W. W. Read, Roller and Key, with Lohmann, M. Read, Abel, Beaumont, Bowley, Jones and Wood. The batting and bowling could compare favourably with that of any other county. Lohmann was worth playing for his batting and fielding alone; but his bowling undoubtedly was then, as it is now, the backbone of the team. I cannot remember any county which has been so fortunate with its wicket-keepers during the last twenty-five years as Surrey. Lockyer created a great reputation; Pooley was a worthy successor, and Wood has proved that he might be classed in the same company.
Lancashire was second on the list, and owed its position to its bowling. Watson, Briggs and Barlow had few equals as all-round players; and Mr. A. N. Hornby had lost none of his skill as a batsman, or enthusiasm and judgment as a leader.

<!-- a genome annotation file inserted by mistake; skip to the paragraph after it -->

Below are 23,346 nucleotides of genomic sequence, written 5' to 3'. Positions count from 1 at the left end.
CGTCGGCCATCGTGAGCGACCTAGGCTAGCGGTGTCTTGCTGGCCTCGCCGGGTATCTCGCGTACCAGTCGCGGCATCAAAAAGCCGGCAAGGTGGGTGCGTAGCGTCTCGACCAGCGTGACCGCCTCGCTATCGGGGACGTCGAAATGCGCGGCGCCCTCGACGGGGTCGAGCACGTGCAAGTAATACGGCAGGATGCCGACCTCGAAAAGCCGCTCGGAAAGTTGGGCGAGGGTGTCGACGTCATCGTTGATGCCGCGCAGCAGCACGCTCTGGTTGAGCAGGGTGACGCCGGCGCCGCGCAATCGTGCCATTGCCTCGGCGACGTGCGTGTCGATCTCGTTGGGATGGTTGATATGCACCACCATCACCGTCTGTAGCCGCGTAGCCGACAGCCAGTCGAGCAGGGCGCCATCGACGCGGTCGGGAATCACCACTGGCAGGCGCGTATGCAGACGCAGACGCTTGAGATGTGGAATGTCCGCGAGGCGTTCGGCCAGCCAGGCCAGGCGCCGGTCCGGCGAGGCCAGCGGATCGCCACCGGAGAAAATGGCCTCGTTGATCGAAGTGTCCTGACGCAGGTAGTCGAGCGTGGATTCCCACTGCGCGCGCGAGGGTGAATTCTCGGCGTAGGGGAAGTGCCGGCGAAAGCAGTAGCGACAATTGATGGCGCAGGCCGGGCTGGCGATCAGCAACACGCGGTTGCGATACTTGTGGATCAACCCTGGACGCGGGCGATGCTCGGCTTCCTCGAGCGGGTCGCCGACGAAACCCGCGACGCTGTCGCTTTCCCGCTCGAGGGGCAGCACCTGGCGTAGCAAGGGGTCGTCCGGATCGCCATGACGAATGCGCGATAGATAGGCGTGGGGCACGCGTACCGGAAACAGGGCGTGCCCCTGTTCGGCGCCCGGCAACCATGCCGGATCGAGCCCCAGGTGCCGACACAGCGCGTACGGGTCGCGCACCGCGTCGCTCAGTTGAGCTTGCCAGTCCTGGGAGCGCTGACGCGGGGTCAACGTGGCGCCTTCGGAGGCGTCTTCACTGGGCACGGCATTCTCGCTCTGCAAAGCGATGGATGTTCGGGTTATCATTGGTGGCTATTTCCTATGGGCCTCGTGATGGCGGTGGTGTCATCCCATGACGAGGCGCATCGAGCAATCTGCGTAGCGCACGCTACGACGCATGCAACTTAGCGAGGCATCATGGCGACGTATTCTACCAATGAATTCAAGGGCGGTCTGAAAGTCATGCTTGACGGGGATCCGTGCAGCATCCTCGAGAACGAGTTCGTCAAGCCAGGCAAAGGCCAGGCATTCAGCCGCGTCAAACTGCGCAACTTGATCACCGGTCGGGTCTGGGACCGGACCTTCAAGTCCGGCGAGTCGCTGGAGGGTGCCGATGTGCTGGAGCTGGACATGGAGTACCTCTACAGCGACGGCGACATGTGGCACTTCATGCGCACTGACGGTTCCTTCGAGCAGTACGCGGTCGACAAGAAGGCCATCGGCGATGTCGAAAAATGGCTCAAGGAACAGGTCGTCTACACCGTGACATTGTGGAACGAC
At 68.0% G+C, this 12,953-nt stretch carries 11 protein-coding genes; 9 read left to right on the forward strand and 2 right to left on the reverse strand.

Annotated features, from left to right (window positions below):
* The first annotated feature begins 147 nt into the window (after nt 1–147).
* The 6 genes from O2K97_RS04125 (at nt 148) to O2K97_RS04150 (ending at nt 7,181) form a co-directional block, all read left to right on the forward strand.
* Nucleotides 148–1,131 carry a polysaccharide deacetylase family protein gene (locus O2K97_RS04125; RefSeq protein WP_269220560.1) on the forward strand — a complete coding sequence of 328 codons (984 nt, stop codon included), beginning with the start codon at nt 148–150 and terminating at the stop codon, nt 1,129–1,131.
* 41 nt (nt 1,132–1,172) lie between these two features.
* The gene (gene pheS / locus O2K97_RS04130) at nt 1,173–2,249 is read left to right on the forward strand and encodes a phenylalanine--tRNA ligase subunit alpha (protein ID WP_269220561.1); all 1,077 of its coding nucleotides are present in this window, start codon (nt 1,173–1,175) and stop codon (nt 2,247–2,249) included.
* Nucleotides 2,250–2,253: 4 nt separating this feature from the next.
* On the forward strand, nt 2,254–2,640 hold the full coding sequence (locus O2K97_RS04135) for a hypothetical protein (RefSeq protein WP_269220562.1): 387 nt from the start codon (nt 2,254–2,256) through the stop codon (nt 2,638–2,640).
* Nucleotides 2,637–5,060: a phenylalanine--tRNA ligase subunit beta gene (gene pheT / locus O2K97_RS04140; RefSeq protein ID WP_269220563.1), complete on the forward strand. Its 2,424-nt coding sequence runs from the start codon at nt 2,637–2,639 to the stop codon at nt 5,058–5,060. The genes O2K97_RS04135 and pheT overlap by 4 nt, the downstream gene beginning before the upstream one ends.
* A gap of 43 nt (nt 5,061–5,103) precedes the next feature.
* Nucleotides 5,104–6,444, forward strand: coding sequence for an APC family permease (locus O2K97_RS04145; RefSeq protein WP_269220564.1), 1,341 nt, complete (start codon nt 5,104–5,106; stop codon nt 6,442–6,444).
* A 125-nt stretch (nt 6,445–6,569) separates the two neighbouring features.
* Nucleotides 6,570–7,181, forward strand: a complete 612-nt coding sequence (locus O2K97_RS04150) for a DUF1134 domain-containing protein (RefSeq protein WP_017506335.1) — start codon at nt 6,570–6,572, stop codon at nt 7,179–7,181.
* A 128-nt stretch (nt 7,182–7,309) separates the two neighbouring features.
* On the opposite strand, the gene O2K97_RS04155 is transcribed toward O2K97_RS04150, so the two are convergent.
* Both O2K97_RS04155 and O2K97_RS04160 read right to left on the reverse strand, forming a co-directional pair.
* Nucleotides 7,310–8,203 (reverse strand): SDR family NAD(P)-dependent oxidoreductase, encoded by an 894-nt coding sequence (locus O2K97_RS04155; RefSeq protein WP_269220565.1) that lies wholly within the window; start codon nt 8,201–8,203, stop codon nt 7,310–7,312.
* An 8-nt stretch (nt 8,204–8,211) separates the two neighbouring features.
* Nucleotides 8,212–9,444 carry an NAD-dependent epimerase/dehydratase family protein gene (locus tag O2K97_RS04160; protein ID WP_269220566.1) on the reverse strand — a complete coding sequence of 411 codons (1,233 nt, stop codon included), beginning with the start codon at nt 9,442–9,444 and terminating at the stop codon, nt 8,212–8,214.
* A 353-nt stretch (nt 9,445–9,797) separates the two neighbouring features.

Nottinghamshire was compelled to take third place a position lower than it had occupied for many years. Shrewsbury in batting had a fine average for it, having played 18 completed innings for 1,388 runs; average, 77.2: and he was well supported by Gunn and Barnes. His average, with the exception of my own in 1874 and 1876, when I played 7 and 11 completed innings for averages of 84 and 80, is, I believe, far in advance of any other player's average for his county since county cricket was played. Against Middlesex at Nottingham on the 15th and 16th August, he scored 267 in an innings, made without a chance, which occupied him ten hours and a quarter. Before the season was over, he scored over the century on six other occasions for his county; and that year, although he did not play in so many matches as he did in some years, was the most successful in which he had yet played. His display in first-class matches was a fine one indeed, and put in the shade all professional performances:
- 21 completed innings, 1,653 runs; average, 78.15.